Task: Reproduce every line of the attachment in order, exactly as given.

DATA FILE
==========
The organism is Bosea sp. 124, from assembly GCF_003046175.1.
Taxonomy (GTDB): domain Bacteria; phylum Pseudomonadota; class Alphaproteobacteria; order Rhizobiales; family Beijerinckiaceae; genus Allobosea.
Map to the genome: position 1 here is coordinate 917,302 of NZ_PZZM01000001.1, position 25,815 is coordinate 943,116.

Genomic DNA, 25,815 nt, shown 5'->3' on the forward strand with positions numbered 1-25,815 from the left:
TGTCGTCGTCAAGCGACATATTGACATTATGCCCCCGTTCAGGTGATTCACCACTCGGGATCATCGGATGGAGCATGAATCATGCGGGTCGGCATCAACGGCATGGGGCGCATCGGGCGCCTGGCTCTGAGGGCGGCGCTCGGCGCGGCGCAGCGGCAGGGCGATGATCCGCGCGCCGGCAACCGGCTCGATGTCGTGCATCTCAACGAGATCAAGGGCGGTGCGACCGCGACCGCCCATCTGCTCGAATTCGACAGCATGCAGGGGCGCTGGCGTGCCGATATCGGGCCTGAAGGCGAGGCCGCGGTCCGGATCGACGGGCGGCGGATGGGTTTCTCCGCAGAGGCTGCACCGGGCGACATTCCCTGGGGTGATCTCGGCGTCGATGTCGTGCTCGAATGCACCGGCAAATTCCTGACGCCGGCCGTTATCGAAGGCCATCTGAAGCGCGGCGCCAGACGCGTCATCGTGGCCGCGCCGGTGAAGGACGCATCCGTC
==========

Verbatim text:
The organism is Bosea sp. 124, from assembly GCF_003046175.1.
Taxonomy (GTDB): domain Bacteria; phylum Pseudomonadota; class Alphaproteobacteria; order Rhizobiales; family Beijerinckiaceae; genus Allobosea.
Map to the genome: position 1 here is coordinate 917,302 of NZ_PZZM01000001.1, position 25,815 is coordinate 943,116.

Genomic DNA, 25,815 nt, shown 5'->3' on the forward strand with positions numbered 1-25,815 from the left:
TGTCGTCGTCAAGCGACATATTGACATTATGCCCCCGTTCAGGTGATTCACCACTCGGGATCATCGGATGGAGCATGAATCATGCGGGTCGGCATCAACGGCATGGGGCGCATCGGGCGCCTGGCTCTGAGGGCGGCGCTCGGCGCGGCGCAGCGGCAGGGCGATGATCCGCGCGCCGGCAACCGGCTCGATGTCGTGCATCTCAACGAGATCAAGGGCGGTGCGACCGCGACCGCCCATCTGCTCGAATTCGACAGCATGCAGGGGCGCTGGCGTGCCGATATCGGGCCTGAAGGCGAGGCCGCGGTCCGGATCGACGGGCGGCGGATGGGTTTCTCCGCAGAGGCTGCACCGGGCGACATTCCCTGGGGTGATCTCGGCGTCGATGTCGTGCTCGAATGCACCGGCAAATTCCTGACGCCGGCCGTTATCGAAGGCCATCTGAAGCGCGGCGCCAGACGCGTCATCGTGGCCGCGCCGGTGAAGGACGCATCCGTC